THE NEW YORK TIMES – In 2018, senior executives at one of the country’s largest nonprofit hospital chains, Providence, were frustrated. They were spending hundreds of millions of dollars providing free health care to patients. It was eating into their bottom line.
The executives, led by Providence’s chief financial officer at the time, devised a solution: a program called Rev-Up.
Rev-Up provided Providence’s employees with a detailed playbook for wringing money out of patients — even those who were supposed to receive free care because of their low incomes, a New York Times investigation found.
In training materials obtained by The Times, members of the hospital staff were instructed how to approach patients and pressure them to pay.
“Ask every patient, every time,” the materials said. Instead of using “weak” phrases — like “Would you mind paying?” — employees were told to ask how patients wanted to pay. Soliciting money “is part of your role. It’s not an option.”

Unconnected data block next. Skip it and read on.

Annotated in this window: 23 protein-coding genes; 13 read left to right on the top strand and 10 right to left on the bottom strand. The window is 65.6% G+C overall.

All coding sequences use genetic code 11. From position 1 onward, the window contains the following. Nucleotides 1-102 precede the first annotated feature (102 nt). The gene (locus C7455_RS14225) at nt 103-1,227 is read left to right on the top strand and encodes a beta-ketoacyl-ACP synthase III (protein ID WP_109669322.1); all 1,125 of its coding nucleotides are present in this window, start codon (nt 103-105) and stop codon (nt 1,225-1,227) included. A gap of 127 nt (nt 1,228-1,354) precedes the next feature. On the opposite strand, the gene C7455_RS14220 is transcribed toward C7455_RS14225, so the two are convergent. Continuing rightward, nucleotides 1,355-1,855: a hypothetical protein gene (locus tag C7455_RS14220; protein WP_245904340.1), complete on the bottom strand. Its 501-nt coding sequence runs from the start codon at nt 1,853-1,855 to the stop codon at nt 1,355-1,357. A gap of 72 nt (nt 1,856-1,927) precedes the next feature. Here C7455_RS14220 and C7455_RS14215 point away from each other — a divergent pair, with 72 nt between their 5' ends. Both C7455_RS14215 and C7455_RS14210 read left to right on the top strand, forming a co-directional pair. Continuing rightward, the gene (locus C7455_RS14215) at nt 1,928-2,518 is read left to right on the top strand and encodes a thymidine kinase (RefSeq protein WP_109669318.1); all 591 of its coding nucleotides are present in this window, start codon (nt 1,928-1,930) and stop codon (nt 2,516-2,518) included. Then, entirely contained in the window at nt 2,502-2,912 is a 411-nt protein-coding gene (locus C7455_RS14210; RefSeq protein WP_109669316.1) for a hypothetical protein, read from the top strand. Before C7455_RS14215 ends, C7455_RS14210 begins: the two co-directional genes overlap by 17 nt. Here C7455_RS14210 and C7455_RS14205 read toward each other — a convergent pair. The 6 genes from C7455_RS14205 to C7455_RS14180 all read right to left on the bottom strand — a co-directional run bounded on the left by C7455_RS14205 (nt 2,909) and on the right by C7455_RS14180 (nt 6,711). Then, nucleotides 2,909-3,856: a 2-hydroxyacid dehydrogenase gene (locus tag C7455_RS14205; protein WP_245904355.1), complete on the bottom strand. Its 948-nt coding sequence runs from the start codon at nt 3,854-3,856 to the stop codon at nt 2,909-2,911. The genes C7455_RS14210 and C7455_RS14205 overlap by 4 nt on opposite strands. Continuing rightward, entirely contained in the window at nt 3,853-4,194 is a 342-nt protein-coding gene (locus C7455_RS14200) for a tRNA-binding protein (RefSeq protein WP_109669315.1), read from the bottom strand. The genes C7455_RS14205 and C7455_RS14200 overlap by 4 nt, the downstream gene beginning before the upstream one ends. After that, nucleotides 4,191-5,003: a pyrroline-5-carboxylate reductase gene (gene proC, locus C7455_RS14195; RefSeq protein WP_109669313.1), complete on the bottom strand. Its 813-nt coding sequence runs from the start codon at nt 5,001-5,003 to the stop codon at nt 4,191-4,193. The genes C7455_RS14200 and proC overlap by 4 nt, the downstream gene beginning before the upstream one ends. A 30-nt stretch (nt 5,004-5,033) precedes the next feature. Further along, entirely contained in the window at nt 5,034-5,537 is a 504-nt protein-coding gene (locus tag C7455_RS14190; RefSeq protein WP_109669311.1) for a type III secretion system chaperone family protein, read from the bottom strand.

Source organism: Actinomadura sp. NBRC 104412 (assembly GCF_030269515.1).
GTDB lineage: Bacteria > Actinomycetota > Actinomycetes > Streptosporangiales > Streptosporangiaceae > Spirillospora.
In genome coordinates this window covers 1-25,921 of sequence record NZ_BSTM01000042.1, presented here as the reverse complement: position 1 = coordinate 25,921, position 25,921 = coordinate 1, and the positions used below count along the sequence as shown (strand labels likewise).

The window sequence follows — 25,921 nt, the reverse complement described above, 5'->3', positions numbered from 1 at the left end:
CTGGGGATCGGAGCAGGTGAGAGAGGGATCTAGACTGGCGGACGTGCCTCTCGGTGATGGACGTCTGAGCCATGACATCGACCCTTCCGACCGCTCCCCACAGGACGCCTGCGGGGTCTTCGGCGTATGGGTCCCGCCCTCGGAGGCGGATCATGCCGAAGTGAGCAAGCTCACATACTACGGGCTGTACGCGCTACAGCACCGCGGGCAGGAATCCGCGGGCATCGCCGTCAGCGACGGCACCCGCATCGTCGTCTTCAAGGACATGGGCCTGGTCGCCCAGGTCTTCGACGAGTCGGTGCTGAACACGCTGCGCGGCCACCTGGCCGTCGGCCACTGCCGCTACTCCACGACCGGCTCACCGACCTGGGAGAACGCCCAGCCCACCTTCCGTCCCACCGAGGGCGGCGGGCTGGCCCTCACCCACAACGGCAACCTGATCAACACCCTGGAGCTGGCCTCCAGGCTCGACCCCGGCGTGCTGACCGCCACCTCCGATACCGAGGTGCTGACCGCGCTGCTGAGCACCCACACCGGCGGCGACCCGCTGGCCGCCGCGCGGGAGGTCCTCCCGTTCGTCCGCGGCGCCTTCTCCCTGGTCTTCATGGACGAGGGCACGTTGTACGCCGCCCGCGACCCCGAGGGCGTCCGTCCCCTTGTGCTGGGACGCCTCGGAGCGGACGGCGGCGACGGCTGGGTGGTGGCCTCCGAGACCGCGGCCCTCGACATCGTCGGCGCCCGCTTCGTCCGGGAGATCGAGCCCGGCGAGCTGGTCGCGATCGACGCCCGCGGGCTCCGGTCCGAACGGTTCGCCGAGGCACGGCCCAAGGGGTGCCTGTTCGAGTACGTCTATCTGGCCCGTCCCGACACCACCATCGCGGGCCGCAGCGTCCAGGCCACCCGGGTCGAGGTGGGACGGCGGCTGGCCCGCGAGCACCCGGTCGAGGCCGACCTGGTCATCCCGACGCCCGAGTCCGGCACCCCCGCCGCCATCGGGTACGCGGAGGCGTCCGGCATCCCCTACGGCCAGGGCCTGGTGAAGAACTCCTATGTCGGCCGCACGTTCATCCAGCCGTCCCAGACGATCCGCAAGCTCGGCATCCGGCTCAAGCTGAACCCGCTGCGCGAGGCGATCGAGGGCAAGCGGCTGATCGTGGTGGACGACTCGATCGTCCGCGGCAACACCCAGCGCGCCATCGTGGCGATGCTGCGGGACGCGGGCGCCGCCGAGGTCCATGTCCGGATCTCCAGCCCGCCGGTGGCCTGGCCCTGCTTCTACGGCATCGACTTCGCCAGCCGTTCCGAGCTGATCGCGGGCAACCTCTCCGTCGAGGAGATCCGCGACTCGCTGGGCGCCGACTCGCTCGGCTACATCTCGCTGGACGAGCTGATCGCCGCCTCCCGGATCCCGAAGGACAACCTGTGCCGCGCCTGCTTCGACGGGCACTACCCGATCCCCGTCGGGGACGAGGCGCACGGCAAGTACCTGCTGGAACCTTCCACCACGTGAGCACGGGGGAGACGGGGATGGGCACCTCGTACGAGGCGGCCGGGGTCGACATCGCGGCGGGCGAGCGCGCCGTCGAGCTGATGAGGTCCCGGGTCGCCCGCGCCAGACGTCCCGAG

“If patients did not pay, Providence sent debt collectors to pursue them.”
More than half the nation’s roughly 5,000 hospitals are nonprofits like Providence. They enjoy lucrative tax exemptions; Providence avoids more than $1 billion a year in taxes.
In exchange, the Internal Revenue Service requires them to provide services, such as free care for the poor, that benefit the communities in which they operate.
But in recent decades, many of the hospitals have become virtually indistinguishable from for-profit companies, adopting an unrelenting focus on the bottom line and straying from their traditional charitable missions.
To understand the shift, The Times reviewed thousands of pages of court records, internal hospital financial records and memos, tax filings, and complaints filed with regulators, and interviewed dozens of patients, lawyers, current and former hospital executives, doctors, nurses and consultants.
The Times found that the consequences have been stark. Many nonprofit hospitals were ill equipped for a flood of critically sick Covid-19 patients because they had been operating with skeleton staffs in an effort to cut costs and boost profits. Others lacked intensive care units …